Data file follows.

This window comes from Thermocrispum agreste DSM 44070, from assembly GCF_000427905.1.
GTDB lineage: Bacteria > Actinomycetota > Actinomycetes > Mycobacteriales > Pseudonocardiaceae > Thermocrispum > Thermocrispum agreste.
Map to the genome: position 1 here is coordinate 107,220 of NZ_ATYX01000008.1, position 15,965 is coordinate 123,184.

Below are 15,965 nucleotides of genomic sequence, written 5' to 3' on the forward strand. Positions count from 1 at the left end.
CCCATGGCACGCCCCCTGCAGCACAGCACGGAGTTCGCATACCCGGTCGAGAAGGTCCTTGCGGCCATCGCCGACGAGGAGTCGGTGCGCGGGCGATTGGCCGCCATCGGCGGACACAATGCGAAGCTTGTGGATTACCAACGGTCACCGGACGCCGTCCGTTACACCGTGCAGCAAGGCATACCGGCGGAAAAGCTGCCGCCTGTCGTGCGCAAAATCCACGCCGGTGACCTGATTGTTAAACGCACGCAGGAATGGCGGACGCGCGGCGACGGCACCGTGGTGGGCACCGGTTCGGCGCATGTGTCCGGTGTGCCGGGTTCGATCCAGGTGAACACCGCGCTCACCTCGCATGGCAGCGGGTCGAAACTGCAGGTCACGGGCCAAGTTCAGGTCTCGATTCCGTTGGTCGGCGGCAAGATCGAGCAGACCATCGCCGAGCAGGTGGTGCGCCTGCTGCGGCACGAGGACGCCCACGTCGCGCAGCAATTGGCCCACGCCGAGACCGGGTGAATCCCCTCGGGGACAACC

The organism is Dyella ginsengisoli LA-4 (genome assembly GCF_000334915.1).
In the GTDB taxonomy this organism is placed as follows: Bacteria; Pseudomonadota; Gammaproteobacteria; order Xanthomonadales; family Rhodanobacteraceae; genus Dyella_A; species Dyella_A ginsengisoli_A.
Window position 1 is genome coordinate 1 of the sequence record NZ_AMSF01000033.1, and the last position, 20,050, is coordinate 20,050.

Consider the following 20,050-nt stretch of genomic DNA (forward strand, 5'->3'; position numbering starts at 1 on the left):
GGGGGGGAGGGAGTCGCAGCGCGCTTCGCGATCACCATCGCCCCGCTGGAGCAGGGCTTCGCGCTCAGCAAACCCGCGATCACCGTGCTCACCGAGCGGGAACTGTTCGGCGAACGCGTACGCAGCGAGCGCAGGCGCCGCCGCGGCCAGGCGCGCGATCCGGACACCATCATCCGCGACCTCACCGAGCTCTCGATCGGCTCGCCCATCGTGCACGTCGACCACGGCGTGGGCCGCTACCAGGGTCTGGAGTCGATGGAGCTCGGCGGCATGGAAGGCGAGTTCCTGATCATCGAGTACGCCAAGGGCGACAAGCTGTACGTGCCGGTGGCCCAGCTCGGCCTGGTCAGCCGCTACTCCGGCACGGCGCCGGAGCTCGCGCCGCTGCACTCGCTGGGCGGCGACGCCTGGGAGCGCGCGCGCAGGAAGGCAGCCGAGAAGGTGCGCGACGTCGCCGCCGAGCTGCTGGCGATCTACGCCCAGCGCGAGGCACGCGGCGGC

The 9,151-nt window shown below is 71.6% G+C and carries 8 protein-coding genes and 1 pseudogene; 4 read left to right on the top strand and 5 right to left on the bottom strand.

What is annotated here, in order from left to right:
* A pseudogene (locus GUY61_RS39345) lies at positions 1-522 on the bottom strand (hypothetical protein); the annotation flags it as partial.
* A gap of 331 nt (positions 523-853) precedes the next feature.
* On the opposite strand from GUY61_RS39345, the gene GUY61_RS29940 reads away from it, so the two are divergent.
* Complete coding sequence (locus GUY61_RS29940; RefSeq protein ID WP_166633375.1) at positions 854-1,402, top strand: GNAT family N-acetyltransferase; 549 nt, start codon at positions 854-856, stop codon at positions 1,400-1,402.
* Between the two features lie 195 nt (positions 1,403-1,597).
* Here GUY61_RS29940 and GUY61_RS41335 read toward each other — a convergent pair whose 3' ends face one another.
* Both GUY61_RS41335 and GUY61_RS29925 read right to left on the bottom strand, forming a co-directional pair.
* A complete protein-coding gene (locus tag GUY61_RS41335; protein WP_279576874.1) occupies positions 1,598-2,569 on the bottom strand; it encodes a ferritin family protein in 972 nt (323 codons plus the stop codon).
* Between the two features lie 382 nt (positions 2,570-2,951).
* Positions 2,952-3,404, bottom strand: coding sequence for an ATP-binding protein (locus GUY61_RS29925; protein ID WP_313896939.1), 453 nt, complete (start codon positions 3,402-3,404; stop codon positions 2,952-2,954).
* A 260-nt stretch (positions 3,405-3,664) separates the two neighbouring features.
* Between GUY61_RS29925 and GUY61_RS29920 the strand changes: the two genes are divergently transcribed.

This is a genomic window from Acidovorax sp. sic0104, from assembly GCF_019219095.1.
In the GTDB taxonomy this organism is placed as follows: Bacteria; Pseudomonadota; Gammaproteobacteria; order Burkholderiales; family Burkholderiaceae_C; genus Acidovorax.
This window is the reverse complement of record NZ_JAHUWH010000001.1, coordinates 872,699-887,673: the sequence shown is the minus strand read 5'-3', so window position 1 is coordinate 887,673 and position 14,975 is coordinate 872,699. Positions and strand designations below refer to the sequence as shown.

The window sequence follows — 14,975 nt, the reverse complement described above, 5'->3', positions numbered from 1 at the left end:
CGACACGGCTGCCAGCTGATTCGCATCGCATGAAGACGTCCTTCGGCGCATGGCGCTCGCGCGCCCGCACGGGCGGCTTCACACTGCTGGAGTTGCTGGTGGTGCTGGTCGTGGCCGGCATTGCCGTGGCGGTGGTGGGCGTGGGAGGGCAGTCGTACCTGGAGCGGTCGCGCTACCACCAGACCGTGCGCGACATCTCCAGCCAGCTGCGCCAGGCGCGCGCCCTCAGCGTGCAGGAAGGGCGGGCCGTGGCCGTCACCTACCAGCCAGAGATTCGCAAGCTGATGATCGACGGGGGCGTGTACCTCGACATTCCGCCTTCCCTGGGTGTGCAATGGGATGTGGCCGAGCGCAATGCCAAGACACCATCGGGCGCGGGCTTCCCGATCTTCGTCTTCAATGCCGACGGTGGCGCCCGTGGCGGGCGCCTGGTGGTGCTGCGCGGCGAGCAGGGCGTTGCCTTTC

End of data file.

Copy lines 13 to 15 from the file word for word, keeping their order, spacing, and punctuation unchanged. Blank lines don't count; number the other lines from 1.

* A pseudogene (locus GUY61_RS39345) lies at positions 1-522 on the bottom strand (hypothetical protein); the annotation flags it as partial.
* A gap of 331 nt (positions 523-853) precedes the next feature.
* On the opposite strand from GUY61_RS39345, the gene GUY61_RS29940 reads away from it, so the two are divergent.